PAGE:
Values, Ethics, Morals and Attitude

Ethics, Values, Morals and Attitude

This article deals with the topic titled ‘ Ethics, Values, Morals and Attitude .’ This is part of our series on ‘Ethics’. For more articles, you can click here.

What are Ethics, Values, Morals and Attitude?

What are  Ethics, Values, Morals and Attitude

The whole of the syllabus and paper revolves around four-terms i.e.

  1. Ethics
  2. Values 
  3. Attitude 
  4. Morals 

First, we will define the terms Ethics, Values, Morals and Attitude.

Why is it important to learn about these four topics? The simple answer is that attitudes, values, ethics and Morals are mental constructs that guide our behaviour. They are responsible for influencing our choices, guiding our decision making and directing our behaviour. 

How are EVMA interrelated?

Relationship between Values, Morals, Ethics and Attitude

1. Value

  • Value is the worth & importance we (as individuals or society) allocate to something.
  • They are general determinants of behaviour (i.e. they are not specific determinants of behaviour). In simple words, the value of a person doesn’t guarantee their behaviour. 
  • However, values are not tied to any specific object (e.g. value of peace isn’t tied to any object and is intangible).
  • Values help in determining the preference in life.
  • They form the basis for ethics and morality.

2. Attitude

  • When Values are objectified (i.e. tied to an object), they become Attitudes. In other words, Attitudes are values applied to specific objects.
  • It refers to a positive or negative reaction to an object/event/people or ideas. 
  • Attitudes are specific predictors of behaviour. (ExplanationIf we have a choice between knowing an individual’s values and attitude, which will we prefer to know to predict an individual’s behaviour? The answer is attitude. E.g. Sham Values peace but has Anti -Pakistan Attitude. In this case, he will not mind war against Pakistan.)
  • It determines the readiness of the psyche to act or react in a certain way.

3. Morals

  • Morals are values held by an individual which help him in distinguishing between right and wrong.
  • They determine the character of individuals.
  • There are two things in it.
    • They are held by an individual.
    • They help a person distinguish between right and wrong.
  • Note – all values don’t help in determining right and wrong. For example,
    • Beauty as value: If some person is not beautiful, it willn’t be considered right or wrong. Hence, the concept of morality doesn’t apply here.
    • Honesty as value: If someone is not honest, it will be considered wrong. Hence, the concept of morality applies here.
  • The fundamental force driving morals is conscience & ego-ideal.

Note: Conscience is our inner voice about ‘don’ts’. Inner voices about ‘do’s’ are called Ego-ideal.

  • Conscience: Inner voice that guides our actions and prevents us from wrongdoings.
  • Ego-ideal: Goals that are cherished and, therefore, should be pursued.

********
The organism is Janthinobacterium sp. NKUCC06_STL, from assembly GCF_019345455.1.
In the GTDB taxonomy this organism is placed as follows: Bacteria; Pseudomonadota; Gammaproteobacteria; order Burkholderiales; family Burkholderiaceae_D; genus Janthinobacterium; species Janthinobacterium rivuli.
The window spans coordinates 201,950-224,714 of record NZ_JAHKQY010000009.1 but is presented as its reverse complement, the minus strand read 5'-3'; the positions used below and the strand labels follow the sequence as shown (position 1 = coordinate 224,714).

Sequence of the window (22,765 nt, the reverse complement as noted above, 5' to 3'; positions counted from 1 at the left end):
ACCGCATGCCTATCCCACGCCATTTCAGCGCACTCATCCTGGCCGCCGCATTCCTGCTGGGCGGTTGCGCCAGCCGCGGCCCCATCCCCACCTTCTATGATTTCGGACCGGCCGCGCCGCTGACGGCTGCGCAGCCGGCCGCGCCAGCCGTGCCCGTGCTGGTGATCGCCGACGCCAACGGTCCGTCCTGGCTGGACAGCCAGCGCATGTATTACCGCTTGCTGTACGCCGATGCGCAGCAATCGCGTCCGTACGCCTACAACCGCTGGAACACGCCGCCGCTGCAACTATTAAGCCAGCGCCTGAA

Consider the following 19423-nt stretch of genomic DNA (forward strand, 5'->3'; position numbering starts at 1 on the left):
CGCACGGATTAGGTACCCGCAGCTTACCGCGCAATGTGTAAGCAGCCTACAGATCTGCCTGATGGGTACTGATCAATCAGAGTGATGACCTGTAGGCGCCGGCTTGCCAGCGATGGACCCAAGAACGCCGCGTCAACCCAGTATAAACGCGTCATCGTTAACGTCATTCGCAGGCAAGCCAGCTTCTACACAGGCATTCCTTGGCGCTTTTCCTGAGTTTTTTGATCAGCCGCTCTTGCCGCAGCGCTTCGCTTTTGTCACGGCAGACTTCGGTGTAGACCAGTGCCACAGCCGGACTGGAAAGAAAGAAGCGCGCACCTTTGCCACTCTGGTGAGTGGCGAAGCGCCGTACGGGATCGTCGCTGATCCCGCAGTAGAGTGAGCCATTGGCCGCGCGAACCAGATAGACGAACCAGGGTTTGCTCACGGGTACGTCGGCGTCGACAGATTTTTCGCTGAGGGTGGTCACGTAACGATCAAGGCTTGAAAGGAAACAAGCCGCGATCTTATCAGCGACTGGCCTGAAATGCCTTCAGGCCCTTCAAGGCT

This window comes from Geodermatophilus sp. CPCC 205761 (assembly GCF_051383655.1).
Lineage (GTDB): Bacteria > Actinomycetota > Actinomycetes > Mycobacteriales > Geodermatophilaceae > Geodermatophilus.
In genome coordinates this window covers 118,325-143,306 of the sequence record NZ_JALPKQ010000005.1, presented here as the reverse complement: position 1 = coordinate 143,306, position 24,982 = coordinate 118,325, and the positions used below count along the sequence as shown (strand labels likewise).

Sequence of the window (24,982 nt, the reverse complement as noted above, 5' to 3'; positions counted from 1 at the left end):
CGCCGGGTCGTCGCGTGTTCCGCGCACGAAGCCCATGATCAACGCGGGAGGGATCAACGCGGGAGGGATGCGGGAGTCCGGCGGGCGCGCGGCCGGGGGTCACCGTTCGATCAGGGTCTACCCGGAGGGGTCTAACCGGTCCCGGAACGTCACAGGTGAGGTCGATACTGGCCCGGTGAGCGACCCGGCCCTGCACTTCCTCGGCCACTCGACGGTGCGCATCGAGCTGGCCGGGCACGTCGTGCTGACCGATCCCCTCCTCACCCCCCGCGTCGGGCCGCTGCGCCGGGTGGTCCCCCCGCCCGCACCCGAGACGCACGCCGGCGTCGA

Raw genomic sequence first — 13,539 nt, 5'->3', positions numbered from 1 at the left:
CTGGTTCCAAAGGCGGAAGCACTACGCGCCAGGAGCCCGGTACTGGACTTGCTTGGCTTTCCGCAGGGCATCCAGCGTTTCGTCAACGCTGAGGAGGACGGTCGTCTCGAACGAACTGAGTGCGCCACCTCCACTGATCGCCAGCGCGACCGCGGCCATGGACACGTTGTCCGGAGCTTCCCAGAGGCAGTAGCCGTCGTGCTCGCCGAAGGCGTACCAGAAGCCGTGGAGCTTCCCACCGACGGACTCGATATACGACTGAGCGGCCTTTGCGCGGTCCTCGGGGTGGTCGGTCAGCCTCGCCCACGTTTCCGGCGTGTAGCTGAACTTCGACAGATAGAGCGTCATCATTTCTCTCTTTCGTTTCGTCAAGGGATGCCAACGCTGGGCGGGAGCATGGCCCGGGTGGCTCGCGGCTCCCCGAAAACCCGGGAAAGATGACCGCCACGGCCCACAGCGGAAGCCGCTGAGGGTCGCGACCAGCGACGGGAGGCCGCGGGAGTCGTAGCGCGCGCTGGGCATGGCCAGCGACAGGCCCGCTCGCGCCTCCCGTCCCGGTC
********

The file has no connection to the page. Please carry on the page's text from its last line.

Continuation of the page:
4. Ethics

  • Ethics are values held by society as a whole and help distinguish between right and wrong.
  • They determine the norms of the society.
  • What is not ethics?
    • Ethics is not religion, as many people are atheists, but ethics applies to everybody.
    • Ethics is not following the law. Law may have difficulty in designing or ​enforcing standards in some important areas and may be slow to address new problems. For ​example, marital rape is not illegal. However, it is considered unethical.
  • Something that started as moral can become ethical.
    • Example of Raja Ram Mohan Roy – His personal belief was that Sati represented a crime against women. However, the practice of Sati at that time was Ethical and societal norm. Hence, Raja Ram Mohan Roy was guided by his morals at that time. He made efforts and convinced the whole society to accept that value. Society gradually changed and accepted that Sati was wrong, making it unethical. 
  • Something Ethical can become Moral too.
    • Suppose I am a government doctor and have a moral position that I will not treat those male patients who commit atrocities against women. But ethics say that doctors must treat all persons who come to them for treatment. Hence, if I refuse to treat them, there will be complaints against me and a threat of suspension if I continue with this behaviour. Under pressure, I would start treating male patients with moral guilt each time I treated them. But gradually, I will either alter my morality or quit the job because a person can’t continue living with such moral guilt. 

However, one should not equate being ethical to whatever society accepts. An exception can occur when society or its influential section becomes ethically corrupt. For example, Nazi Germany, where the genocide of Jews was not considered wrong. Similarly, the caste system in India has continued through millennia because of the approval of influential members of society.